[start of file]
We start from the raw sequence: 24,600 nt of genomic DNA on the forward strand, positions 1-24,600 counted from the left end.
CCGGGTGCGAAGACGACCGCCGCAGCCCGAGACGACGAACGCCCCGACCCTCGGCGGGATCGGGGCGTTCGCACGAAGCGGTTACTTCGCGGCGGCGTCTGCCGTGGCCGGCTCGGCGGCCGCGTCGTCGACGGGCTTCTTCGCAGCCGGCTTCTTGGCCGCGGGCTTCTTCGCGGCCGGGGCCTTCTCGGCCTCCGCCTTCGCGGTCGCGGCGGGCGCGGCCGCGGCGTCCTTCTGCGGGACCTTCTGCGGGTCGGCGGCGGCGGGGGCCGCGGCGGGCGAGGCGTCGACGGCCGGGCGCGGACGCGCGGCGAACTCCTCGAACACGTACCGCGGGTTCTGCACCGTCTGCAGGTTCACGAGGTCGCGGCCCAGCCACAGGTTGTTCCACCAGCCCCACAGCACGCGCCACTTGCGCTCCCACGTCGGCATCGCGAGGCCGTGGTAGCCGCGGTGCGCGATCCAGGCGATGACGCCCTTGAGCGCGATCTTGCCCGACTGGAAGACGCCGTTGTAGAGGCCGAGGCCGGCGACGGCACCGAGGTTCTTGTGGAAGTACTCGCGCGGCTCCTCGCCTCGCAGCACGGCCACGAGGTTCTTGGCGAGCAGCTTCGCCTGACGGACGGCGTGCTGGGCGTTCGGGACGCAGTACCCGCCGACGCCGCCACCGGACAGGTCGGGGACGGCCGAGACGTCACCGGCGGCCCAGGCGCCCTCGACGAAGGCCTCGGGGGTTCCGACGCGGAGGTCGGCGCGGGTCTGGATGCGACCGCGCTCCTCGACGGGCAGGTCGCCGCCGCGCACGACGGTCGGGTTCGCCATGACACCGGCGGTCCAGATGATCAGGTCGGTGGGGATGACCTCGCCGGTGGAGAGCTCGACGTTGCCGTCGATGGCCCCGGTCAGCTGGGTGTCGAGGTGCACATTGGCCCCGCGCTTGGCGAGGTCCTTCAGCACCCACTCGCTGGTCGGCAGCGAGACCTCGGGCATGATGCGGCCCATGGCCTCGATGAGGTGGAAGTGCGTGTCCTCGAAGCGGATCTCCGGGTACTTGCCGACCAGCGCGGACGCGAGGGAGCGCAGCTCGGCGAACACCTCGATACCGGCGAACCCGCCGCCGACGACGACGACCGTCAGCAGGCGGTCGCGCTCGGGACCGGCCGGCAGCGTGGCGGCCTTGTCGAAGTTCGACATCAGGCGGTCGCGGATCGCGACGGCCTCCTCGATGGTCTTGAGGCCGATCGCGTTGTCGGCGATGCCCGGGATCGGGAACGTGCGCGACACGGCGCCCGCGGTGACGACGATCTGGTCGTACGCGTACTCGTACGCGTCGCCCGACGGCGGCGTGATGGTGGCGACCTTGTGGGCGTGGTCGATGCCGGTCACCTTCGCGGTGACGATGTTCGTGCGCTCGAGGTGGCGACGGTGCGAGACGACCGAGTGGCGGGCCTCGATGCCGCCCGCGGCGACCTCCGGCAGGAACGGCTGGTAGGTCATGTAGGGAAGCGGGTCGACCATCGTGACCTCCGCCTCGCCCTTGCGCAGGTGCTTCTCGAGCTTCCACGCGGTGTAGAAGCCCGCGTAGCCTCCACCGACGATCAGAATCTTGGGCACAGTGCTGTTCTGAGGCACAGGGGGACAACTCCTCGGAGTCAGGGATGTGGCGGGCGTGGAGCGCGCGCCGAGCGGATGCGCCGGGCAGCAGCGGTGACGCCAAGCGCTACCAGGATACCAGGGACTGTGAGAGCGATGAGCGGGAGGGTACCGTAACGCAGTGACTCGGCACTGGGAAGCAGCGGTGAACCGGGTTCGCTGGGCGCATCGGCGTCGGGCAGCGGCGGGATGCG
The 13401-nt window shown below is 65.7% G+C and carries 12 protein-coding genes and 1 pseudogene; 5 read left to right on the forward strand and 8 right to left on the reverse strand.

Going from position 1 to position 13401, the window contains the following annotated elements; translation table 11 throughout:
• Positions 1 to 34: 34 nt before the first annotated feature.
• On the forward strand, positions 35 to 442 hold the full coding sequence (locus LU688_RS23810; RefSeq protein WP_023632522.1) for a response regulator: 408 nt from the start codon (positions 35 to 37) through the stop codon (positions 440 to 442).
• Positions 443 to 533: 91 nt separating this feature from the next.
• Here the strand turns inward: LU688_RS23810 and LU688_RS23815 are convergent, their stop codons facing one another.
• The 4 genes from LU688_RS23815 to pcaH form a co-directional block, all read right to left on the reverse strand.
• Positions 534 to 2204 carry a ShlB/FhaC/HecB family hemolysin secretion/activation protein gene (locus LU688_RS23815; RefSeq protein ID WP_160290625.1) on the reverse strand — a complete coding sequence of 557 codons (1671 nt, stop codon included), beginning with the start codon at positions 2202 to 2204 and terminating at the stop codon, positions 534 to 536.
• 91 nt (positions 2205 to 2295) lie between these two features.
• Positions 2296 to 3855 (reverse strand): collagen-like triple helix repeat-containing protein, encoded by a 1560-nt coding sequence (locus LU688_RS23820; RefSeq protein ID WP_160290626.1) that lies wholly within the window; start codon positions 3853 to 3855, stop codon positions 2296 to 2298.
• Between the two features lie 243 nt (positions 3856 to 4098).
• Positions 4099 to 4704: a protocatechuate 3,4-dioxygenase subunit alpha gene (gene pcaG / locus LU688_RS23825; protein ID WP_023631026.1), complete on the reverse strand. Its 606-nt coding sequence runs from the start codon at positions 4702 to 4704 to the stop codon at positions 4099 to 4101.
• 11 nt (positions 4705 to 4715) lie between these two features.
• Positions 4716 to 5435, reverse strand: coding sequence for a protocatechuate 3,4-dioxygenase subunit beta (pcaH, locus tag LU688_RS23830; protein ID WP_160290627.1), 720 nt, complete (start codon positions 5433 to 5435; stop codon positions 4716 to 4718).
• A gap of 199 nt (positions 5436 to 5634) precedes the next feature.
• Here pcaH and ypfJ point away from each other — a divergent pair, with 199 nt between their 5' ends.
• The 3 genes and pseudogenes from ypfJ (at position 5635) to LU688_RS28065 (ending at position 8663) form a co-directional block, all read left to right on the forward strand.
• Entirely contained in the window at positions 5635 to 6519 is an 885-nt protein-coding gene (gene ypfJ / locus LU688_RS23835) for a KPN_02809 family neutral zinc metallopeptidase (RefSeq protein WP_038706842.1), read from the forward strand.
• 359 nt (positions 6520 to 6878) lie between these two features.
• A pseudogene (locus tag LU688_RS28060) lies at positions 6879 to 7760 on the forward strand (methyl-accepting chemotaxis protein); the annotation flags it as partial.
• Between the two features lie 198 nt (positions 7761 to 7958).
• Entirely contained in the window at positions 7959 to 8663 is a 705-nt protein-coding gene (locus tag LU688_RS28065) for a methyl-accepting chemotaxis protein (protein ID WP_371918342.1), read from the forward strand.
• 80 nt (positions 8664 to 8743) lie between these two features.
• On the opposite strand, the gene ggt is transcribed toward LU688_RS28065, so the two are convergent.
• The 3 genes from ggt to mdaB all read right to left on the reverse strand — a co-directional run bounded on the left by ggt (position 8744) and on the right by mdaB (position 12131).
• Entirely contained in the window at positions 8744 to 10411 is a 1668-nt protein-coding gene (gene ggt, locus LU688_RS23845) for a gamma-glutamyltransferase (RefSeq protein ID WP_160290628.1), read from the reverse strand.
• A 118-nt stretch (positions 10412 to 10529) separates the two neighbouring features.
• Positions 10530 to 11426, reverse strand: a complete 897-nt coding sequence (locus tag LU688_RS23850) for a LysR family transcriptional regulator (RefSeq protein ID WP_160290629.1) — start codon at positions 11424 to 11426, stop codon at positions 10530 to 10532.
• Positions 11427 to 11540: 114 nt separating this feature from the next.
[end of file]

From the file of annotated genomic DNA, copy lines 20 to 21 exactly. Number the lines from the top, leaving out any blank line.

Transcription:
• Entirely contained in the window at positions 5635 to 6519 is an 885-nt protein-coding gene (gene ypfJ / locus LU688_RS23835) for a KPN_02809 family neutral zinc metallopeptidase (RefSeq protein WP_038706842.1), read from the forward strand.
• 359 nt (positions 6520 to 6878) lie between these two features.